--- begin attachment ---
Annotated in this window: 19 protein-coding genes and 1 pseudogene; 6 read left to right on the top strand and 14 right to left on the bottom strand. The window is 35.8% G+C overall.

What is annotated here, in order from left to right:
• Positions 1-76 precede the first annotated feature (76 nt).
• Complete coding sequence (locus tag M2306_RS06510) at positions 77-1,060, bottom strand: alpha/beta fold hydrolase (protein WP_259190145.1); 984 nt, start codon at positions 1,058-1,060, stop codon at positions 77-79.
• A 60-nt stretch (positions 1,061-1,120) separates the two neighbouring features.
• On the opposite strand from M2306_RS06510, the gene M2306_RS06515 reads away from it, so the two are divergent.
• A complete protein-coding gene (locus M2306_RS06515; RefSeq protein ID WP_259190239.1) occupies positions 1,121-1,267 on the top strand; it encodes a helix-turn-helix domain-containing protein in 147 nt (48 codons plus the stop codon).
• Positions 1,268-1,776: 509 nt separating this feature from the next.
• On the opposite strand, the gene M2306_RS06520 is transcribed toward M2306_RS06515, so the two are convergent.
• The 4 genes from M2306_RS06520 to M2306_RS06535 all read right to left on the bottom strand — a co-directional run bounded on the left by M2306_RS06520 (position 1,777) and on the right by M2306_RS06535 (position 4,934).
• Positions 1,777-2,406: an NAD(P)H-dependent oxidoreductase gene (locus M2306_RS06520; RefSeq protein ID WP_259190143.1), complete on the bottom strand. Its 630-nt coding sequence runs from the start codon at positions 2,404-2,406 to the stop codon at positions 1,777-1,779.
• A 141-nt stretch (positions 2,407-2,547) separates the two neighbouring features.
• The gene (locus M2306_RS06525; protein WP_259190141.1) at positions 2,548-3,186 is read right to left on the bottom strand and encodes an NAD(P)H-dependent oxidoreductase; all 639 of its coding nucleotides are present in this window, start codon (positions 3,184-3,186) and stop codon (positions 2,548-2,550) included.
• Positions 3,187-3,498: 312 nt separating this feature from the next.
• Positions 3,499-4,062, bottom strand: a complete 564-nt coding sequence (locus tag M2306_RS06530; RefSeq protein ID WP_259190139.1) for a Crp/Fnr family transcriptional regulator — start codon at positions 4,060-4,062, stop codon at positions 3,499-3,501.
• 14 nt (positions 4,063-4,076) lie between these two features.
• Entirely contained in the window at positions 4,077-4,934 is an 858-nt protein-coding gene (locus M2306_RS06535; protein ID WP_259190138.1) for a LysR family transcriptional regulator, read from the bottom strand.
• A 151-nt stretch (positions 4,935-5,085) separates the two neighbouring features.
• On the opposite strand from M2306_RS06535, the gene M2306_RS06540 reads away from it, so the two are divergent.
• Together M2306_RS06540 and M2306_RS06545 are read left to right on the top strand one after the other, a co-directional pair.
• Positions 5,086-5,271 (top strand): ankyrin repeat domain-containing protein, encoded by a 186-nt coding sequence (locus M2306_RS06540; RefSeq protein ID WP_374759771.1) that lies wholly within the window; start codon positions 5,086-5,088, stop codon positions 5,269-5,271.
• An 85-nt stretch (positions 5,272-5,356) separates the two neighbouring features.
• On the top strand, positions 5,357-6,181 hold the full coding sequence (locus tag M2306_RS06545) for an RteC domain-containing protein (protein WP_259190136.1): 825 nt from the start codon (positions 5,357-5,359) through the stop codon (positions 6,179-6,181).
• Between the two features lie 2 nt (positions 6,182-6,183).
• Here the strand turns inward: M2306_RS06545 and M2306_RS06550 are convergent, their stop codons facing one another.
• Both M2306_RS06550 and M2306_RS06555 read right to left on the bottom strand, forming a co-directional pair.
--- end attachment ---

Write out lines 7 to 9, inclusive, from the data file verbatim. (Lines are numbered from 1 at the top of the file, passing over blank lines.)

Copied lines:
• A complete protein-coding gene (locus M2306_RS06515; RefSeq protein ID WP_259190239.1) occupies positions 1,121-1,267 on the top strand; it encodes a helix-turn-helix domain-containing protein in 147 nt (48 codons plus the stop codon).
• Positions 1,268-1,776: 509 nt separating this feature from the next.
• On the opposite strand, the gene M2306_RS06520 is transcribed toward M2306_RS06515, so the two are convergent.